The Washington PostDemocracy Dies in Darkness

NPR to cut about 100 workers in one of its largest layoffs ever

(Evy Mages for The Washington Post)
3 min

NPR plans to cut about 100 employees — roughly 10 percent of its workforce — in one of the largest layoffs in the nonprofit news giant’s 53-year history.

“Our financial outlook has darkened considerably over recent weeks,” CEO John Lansing wrote in a staff memo Wednesday, noting that NPR expected its ad revenue to fall about $30 million short of projections in a tightening ad economy. The projected decline in sponsorships has been concentrated in podcasting, a segment in which NPR has invested heavily in recent years, with popular shows such as “Fresh Air.”

The erosion of advertising dollars has affected other organizations, triggering layoffs at CNN, Gannett and Vox, among others this winter. The Washington Post has eliminated its Sunday magazine and its video game hub, Launcher, among cuts that led to about 30 layoffs among its some 1,000-member news staff. Major tech companies that rely on advertising, such as Google, Facebook and Amazon, have also announced thousands of layoffs.

NPR announced about $20 million in cuts in November, mainly by freezing hiring and restricting travel. But Lansing said those projected savings would not be enough. “Unlike the financial challenges we faced during the worst of the pandemic, we project increasing costs and no sign of a quick revenue rebound,” he wrote in the memo. “We must make adjustments to what we control, and that is our spending.”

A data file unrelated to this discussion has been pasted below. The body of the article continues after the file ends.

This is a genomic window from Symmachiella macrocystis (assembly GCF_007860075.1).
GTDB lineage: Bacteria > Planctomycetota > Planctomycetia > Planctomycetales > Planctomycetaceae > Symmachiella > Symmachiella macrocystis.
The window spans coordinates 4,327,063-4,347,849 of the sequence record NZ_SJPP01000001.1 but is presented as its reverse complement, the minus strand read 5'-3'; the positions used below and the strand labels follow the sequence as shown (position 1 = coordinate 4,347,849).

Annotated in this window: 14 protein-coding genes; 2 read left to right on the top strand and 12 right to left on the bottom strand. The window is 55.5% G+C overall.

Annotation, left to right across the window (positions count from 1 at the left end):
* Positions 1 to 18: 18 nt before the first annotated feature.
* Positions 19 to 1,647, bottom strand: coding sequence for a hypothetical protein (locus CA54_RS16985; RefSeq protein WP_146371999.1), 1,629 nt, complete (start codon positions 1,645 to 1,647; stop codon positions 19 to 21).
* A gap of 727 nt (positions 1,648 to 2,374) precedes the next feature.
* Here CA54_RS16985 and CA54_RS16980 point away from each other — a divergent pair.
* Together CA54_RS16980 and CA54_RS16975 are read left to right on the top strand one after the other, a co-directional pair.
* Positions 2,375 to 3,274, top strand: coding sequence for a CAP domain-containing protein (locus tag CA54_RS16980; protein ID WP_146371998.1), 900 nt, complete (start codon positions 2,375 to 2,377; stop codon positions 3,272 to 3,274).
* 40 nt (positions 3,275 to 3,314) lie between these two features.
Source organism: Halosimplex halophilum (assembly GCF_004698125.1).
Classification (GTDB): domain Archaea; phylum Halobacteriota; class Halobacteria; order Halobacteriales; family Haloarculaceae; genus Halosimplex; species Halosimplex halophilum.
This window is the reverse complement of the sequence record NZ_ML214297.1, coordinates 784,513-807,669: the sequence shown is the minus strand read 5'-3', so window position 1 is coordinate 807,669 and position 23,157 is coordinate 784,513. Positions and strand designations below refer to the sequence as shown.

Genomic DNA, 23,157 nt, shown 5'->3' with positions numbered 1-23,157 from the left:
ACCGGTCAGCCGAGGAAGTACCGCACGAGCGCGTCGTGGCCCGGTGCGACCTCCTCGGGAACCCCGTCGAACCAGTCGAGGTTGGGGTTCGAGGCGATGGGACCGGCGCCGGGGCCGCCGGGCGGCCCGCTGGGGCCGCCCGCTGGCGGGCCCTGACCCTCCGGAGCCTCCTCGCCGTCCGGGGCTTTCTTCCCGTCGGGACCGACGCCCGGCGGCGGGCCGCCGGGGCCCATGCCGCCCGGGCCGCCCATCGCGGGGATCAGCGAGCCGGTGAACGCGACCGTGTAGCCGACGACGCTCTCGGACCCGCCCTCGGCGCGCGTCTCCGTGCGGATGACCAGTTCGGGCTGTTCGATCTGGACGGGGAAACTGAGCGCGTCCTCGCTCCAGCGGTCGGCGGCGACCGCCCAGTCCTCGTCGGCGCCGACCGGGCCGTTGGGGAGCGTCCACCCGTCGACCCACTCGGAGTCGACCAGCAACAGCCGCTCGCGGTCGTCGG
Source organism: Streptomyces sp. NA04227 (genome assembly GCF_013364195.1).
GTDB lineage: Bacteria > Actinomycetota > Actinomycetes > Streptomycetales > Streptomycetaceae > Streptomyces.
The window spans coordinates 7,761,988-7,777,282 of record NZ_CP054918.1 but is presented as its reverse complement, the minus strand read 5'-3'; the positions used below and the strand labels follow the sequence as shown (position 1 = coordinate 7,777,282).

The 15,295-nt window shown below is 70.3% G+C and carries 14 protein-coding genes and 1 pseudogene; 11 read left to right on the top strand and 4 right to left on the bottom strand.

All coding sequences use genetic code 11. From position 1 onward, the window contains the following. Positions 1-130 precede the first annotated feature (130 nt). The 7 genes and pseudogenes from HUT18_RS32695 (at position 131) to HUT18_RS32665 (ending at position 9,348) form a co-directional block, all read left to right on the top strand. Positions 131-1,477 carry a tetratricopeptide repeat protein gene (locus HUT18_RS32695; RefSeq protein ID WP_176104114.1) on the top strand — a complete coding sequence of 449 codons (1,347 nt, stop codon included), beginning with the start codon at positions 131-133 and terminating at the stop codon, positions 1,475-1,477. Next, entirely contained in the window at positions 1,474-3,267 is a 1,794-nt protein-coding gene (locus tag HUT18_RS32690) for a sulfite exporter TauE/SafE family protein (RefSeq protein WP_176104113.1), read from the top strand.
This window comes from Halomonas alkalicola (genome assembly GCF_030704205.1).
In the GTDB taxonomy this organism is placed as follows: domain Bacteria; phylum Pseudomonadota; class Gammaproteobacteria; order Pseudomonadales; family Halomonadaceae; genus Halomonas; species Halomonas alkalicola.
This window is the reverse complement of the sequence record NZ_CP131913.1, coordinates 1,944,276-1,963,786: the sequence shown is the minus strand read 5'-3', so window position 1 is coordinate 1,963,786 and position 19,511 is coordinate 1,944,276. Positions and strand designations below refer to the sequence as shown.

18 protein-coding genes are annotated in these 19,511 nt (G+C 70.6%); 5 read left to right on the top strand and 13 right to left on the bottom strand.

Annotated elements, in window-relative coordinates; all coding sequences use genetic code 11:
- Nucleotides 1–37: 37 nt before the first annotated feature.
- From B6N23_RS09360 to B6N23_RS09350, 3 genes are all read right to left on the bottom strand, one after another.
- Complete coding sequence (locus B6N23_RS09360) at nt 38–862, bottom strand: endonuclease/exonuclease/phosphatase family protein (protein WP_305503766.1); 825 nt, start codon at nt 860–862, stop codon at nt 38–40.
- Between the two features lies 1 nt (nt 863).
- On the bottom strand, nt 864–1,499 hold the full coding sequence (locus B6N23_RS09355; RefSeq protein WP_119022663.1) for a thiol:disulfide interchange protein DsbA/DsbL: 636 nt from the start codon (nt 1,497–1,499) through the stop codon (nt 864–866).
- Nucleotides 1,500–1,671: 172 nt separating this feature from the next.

He said details about which departments will face the sharpest cuts will be worked out by the week of March 20, through “conversations internally and bargaining with our unions.” As part of its current belt-tightening, NPR will also eliminate most vacant positions. It’s unclear whether any of its podcasts will be eliminated.

NPR is primarily reliant on four sources of funds: ad sponsorships, dues from its member stations, philanthropic gifts and federal dollars that typically amount to less than 2 percent of its operating budget.

The organization has experienced previous financial downturns that have prompted programming cuts, layoffs and work furloughs. In 2008, amid a recession, NPR laid off 64 employees, about 7 percent of its staff. It subsequently recorded operating deficits in four of the next five years.

The onset of the coronavirus pandemic in 2020 led to a combination of pay cuts and furloughs and a projected deficit of about $10 million. But NPR soon recovered, reporting revenue of $293 million and an operating surplus of $28.8 million during fiscal 2021.

It has erased some of its red ink over the years by dipping into an endowment that was funded in part by a $200 million bequest from the estate of Joan Kroc, an heiress to the McDonald’s fast-food fortune. The endowment had a balance of $368.2 million at the end of its fiscal year in September 2021, the most recent in which data is available.